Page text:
If your ancestors came from east Kerry or northwest Cork you have a special resource not available to the rest of us! Between 1952 and 1971, an Alabama pathologist by the name of Albert E. Casey (with a big interest in genealogy) compiled over 3,000,000 (yes, 3 million) names from this small area of Ireland. The title of his work comes from some rather obscure geographical references to the area and is O'Kief, Coshe Mang, Slieve Lougher and the Upper Blackwater in Ireland. This work encompasses 17 volumes and you better have good eyesight and a magnifying glass (the example above shows four pages reduced and reproduced as one page in the book). It includes some pretty esoteric stuff (blood types, skull sizes and some classic Irish histories with translations from Gaelic and Medieval Latin), but it also includes Catholic, Church of Ireland and Quaker birth, death and marriage records, tombstone inscriptions, newspaper abstracts, civil documents, court records and some interesting maps. Here’s a link to an article that was published in The Septs, the Journal of the Irish Genealogical Society located in Golden Valley, Minnesota which includes a basic index.
So here is a Irish resource with over 3,000,000 names and you ask, “Why haven’t I heard of it?” Most likely it’s because you don’t have ancestry in this small area. The first time someone asked me about it during a lecture, I was completely unaware of it. At the time I was still working just on my own family and had no ancestry in this area. Being rather embarrassed that I was unfamiliar with such a large collection, I began to look into it. The first problem was to locate it. The originals were donated to the library at Samford University in Birmingham, Alabama (along with some of Albert Casey’s manuscripts). This is where the Institute for Genealogical and Historical Research is held, so mark your calendars for 2014 when the next Irish Course will be held. Copies can be found at Family History Library and it is also available on microfilm for circulation to the Family History Centers. The problem is that information from the same geographic area may be found across multiple volumes, so selecting the correct microfilm can be difficult. It is also available at various libraries around the country (although some don’t own the entire set). Lucky for me, the John F. Germany library in Tampa has the entire set. One way to find the nearest copy to check WorldCat. I type in “O'Kief, Coshe Mang” and get 32 hits. The reason I don’t type in the entire title is that various libraries sometimes catalog it with a truncated name (which is why there are 32 separate hits). When you select the title from the list of hits, you will see the name of the libraries that include this holding. If you type in your zip code, it will tell you the distance to the library (the library is New South Wales is 9200 miles...quite the research trip <g>).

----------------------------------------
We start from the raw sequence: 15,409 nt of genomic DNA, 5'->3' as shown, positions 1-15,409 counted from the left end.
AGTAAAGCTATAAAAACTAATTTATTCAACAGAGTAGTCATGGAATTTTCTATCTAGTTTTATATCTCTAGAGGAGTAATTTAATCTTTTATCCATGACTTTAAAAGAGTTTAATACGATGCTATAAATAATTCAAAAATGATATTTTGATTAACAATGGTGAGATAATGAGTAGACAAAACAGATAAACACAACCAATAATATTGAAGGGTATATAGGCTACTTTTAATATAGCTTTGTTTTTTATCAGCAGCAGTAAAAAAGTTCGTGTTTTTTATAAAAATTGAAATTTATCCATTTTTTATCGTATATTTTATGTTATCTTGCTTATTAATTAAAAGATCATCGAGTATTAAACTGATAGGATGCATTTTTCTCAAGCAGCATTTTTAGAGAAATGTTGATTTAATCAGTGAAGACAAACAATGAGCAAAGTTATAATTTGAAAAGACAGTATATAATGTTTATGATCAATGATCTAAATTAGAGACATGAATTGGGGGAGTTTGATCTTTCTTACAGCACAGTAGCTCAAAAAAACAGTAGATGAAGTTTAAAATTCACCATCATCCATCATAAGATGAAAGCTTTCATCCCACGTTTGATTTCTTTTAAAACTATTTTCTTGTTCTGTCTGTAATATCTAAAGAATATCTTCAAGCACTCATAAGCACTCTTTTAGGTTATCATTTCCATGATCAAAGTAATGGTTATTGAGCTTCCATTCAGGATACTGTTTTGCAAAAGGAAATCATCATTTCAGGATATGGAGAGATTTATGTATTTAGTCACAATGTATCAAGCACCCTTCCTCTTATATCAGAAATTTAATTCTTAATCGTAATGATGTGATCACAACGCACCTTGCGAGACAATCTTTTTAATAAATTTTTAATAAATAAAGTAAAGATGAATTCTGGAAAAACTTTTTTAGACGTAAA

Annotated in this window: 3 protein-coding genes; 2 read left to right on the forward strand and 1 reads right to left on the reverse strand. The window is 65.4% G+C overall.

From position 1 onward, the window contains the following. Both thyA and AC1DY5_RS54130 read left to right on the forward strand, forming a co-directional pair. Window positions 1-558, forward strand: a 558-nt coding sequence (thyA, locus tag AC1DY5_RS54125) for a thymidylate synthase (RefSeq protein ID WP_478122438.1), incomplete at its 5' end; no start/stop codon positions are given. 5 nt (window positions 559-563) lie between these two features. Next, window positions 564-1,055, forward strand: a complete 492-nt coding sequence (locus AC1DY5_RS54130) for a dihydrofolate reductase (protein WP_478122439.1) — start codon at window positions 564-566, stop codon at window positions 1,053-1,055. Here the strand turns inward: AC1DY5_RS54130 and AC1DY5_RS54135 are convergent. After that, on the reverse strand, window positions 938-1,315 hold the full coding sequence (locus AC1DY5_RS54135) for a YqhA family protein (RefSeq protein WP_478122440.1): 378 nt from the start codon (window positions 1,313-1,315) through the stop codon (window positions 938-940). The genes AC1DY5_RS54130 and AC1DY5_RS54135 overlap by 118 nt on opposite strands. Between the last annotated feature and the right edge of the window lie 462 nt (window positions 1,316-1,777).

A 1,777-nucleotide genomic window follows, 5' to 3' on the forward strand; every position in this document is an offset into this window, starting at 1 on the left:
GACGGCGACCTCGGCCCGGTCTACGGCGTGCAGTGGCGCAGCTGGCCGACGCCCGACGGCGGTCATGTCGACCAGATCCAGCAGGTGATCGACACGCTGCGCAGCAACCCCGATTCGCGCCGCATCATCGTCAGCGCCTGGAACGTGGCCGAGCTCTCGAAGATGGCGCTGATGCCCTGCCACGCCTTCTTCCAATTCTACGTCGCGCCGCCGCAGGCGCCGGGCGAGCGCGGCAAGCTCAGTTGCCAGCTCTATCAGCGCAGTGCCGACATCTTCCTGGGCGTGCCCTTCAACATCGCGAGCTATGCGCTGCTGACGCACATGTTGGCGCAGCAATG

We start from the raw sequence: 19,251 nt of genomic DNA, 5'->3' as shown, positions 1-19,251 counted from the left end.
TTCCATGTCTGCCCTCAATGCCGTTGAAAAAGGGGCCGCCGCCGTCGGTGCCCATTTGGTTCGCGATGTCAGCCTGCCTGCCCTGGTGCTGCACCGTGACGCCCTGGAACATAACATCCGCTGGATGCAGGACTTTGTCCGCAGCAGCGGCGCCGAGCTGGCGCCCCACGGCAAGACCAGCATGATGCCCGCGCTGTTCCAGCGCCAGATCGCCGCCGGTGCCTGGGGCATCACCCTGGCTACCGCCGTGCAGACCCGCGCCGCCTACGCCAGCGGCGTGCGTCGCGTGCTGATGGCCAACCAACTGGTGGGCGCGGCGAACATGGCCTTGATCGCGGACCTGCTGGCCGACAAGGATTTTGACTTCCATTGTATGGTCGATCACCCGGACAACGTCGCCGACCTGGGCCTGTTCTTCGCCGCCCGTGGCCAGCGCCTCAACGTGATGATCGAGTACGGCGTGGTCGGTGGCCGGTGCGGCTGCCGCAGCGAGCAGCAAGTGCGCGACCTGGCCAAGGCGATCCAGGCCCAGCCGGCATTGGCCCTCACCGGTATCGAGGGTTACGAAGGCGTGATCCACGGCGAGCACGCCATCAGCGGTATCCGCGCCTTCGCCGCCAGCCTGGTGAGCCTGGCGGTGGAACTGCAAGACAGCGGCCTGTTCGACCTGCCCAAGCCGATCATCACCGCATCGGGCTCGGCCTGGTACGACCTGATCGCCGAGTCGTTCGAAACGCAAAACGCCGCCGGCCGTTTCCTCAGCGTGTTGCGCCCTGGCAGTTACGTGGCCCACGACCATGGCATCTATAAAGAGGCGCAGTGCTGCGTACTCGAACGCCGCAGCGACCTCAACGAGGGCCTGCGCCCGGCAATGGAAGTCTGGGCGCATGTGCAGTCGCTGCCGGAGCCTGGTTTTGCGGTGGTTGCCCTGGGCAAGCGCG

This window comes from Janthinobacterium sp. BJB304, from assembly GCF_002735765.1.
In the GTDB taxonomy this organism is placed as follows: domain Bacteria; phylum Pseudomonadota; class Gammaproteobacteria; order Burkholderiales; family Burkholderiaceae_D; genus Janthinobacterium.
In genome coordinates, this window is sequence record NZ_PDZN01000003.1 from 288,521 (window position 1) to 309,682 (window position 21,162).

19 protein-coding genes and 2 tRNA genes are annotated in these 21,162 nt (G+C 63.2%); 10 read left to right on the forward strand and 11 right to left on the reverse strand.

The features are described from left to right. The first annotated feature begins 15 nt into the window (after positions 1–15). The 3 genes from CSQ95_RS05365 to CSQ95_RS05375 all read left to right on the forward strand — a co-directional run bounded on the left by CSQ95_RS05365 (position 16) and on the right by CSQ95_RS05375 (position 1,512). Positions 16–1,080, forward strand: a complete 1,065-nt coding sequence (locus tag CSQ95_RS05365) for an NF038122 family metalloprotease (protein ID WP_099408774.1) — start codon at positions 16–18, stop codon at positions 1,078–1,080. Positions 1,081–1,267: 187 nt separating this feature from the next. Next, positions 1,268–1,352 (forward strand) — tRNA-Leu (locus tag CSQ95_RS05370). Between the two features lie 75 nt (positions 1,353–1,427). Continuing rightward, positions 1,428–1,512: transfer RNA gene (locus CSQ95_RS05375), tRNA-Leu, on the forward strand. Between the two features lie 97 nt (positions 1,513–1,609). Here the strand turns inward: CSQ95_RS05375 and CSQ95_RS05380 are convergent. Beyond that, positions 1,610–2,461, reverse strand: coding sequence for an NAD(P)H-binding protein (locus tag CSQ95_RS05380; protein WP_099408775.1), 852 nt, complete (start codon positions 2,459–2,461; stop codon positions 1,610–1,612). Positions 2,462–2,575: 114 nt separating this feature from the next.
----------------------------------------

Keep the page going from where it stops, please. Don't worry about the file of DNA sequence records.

Even now I have only spent a limited time with the collection as I’ve only had one client with ancestry from this area. I do look forward to using it more in the future.
I am in the process of updating my website and if you find a broken link or something that’s not working, I’d appreciate it if you would email me so I can fix it. This week I added a new store to my site which provides links to many of the books I’ve referred to in various blogs. You can order these books directly from Amazon by clicking on the link on the Shop page.
Also, if there is a topic you would like me to write about, please send me an email.